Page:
With the Western world in a state of economic prosperity, the east suffered and fell behind in what became known as the ‘Great Divergence’ – which in many ways can still be felt today (although Russia and China may have something to say about that).

Britain and the US were the chief beneficiaries, but the chief non-beneficiary was the Ottoman Empire as it fell into a state of decline after it had once been the heartlands of Europe in the 16th century.

The Ottoman Empire was also an Islamic country, and with the Western nations very much Christian-dominated, religious tensions increased in the world as Christianity asserted itself as the dominant religion with a spread of people practising the faith.

As the Ottoman Empire went into decline and became dragged into war, they vented their frustration on the Armenians in the 1915 Armenian Genocide where over a million Armenians were butchered at the hands of the Sultan Abdul Hamid II and the Young Turks.

This genocide took place under the cover of a World War, but after the war the Ottoman Empire was damaged beyond recovery and in 1923 reformed as the Turkish Republic under Kemal Atatürk.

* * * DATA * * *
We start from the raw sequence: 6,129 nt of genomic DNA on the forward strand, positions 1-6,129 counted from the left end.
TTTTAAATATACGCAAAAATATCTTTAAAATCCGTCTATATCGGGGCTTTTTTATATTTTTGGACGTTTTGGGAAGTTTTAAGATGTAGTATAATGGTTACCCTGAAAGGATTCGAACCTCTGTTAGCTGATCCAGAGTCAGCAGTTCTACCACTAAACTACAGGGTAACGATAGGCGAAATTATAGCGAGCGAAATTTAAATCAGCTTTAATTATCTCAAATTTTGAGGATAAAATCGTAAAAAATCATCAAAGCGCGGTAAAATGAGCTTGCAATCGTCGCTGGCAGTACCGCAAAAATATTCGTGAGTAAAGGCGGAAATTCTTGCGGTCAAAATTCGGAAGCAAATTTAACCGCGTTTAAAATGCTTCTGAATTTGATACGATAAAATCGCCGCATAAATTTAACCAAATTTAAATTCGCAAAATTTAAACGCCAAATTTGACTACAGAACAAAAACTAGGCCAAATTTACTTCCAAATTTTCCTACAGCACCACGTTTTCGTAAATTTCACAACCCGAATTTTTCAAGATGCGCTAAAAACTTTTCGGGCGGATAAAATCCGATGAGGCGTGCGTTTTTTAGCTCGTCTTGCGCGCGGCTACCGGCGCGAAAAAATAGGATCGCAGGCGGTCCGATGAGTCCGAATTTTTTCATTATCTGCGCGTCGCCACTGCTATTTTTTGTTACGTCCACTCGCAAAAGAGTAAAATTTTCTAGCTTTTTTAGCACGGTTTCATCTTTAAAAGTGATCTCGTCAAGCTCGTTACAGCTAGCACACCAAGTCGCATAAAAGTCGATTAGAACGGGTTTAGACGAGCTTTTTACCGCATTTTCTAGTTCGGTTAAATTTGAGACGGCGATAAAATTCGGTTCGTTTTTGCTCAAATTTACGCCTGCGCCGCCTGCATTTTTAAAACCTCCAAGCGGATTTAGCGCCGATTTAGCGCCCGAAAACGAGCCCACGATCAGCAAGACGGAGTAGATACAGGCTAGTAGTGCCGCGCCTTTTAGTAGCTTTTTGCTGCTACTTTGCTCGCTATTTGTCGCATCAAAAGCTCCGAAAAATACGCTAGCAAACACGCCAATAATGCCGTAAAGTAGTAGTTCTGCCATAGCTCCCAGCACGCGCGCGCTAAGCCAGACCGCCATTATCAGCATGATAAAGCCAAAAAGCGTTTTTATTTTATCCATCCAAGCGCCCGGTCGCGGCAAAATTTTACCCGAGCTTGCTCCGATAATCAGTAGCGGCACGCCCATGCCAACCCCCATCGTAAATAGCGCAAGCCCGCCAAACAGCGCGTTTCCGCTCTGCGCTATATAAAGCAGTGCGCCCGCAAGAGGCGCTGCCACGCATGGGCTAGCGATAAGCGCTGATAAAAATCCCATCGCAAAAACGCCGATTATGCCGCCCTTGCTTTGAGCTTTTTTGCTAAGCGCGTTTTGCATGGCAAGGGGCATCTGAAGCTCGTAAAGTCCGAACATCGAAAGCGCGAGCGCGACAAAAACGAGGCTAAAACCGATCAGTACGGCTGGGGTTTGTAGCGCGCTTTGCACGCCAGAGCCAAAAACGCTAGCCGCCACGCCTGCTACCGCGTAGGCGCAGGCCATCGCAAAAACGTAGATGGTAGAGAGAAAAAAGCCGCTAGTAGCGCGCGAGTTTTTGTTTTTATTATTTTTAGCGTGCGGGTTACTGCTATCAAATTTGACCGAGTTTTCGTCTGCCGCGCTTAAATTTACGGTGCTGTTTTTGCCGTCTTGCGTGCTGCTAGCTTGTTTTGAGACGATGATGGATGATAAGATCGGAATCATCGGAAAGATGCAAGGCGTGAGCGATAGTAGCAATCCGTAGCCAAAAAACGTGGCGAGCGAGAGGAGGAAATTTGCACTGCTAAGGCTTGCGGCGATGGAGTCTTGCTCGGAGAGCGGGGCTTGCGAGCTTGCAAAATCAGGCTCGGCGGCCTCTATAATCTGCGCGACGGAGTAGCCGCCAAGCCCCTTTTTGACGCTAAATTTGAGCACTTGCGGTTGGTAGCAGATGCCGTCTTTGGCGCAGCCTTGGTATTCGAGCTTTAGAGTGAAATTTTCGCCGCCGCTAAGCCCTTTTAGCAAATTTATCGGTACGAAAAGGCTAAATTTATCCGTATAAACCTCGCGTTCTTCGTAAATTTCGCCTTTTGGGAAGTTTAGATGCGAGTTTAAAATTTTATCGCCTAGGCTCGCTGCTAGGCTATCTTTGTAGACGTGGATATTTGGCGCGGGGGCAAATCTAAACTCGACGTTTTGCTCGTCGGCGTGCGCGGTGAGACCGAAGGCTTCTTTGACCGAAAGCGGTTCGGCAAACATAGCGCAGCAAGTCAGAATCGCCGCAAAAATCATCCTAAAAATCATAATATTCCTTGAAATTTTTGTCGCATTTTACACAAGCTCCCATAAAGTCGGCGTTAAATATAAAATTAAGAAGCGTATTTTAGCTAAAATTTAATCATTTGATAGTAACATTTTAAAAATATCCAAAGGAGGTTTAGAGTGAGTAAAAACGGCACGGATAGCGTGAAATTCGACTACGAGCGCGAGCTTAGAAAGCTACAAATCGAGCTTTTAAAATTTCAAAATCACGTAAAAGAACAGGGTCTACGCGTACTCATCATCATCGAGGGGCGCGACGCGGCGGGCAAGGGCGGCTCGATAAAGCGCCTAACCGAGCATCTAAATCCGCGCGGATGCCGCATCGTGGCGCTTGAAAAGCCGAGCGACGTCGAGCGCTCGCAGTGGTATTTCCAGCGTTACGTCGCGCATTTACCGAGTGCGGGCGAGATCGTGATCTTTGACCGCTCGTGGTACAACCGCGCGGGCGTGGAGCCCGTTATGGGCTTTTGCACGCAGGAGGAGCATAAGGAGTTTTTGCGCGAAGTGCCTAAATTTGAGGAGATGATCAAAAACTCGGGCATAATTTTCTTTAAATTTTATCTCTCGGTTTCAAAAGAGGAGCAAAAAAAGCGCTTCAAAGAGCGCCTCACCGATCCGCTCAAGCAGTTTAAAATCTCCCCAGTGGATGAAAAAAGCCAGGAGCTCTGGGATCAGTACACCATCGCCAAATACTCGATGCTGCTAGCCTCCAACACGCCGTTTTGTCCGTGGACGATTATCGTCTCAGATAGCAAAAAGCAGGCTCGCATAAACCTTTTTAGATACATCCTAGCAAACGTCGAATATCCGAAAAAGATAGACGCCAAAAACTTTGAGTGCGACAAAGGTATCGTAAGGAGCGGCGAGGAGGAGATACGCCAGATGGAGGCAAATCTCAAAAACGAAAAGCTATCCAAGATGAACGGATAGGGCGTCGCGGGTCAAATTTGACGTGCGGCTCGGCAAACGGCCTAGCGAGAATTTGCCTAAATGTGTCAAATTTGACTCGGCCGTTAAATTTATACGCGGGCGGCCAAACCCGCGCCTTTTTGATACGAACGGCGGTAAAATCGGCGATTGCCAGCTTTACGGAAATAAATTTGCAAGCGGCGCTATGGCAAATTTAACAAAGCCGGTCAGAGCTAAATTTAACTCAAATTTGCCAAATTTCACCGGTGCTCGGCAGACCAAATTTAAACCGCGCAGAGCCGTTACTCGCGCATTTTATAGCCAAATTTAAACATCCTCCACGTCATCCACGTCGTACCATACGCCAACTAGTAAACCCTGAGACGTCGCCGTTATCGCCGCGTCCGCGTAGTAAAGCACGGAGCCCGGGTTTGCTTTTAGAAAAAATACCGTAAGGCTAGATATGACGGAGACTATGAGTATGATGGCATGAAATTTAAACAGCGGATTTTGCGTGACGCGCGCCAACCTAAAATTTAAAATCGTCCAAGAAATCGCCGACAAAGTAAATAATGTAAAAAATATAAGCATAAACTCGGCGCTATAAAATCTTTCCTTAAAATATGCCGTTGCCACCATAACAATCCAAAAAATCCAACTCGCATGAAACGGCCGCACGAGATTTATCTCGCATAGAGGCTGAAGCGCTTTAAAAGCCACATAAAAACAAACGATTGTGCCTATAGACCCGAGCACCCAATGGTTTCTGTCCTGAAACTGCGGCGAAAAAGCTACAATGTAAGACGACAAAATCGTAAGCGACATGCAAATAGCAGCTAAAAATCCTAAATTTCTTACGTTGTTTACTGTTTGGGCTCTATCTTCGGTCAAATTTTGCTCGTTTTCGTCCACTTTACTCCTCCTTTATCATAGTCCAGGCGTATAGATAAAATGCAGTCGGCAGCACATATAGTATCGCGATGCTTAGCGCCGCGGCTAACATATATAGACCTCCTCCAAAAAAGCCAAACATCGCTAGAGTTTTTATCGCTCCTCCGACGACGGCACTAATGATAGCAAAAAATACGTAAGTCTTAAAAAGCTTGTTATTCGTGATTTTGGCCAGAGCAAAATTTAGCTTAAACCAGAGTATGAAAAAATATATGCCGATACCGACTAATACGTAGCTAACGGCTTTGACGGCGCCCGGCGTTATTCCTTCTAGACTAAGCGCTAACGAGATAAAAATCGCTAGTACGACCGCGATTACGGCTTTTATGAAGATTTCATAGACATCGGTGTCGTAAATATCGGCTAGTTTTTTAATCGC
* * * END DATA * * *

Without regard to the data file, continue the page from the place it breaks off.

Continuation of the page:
The capital changed from Istanbul to Ankara in what is still modern day Turkey as we know it.

Wembley Stadium constructed

Location: London, United Kingdom

Finishing the article on a bright note and away from the brutal power-mad politics that encapsulated the 20th century, we’ll now focus on the construction of Wembley Stadium.

The grass was cut by King George V, and the stadium opened its doors to the 1923 FA Cup final between Bolton Wanderers and West Ham United, a game Bolton won 2-0 in the ‘White Horse Final’ where over 126,000 (still a record attendance to this day in England) fans crammed into Wembley Stadium and the bold image for spectators was of a policeman riding a white horse – one of the most iconic photos in British football history.

The old Wembley became hallowed turf for AC Milan, Manchester United, Ajax, Liverpool and Barcelona; each of whom won the five Champions League finals to be staged at the old Wembley (1963, 1968, 1971, 1978, 1992).

The ‘home of football’ also hosted the 1966 World Cup final which England won against Germany, only for Germany to claim a penalty-shootout victory on the ground 30 years later over England in the semi-finals before beating the Czech Republic in the final.

Before its demolition in 2000 and reconstruction in 2007, Wembley consistently hosted some of football’s biggest events.

Now under its famous archway, Wembley retains its status as perhaps the world’s most iconic football stadium, with its origins starting out in 1923 – a massive year for Britain, and not just because of the December general election.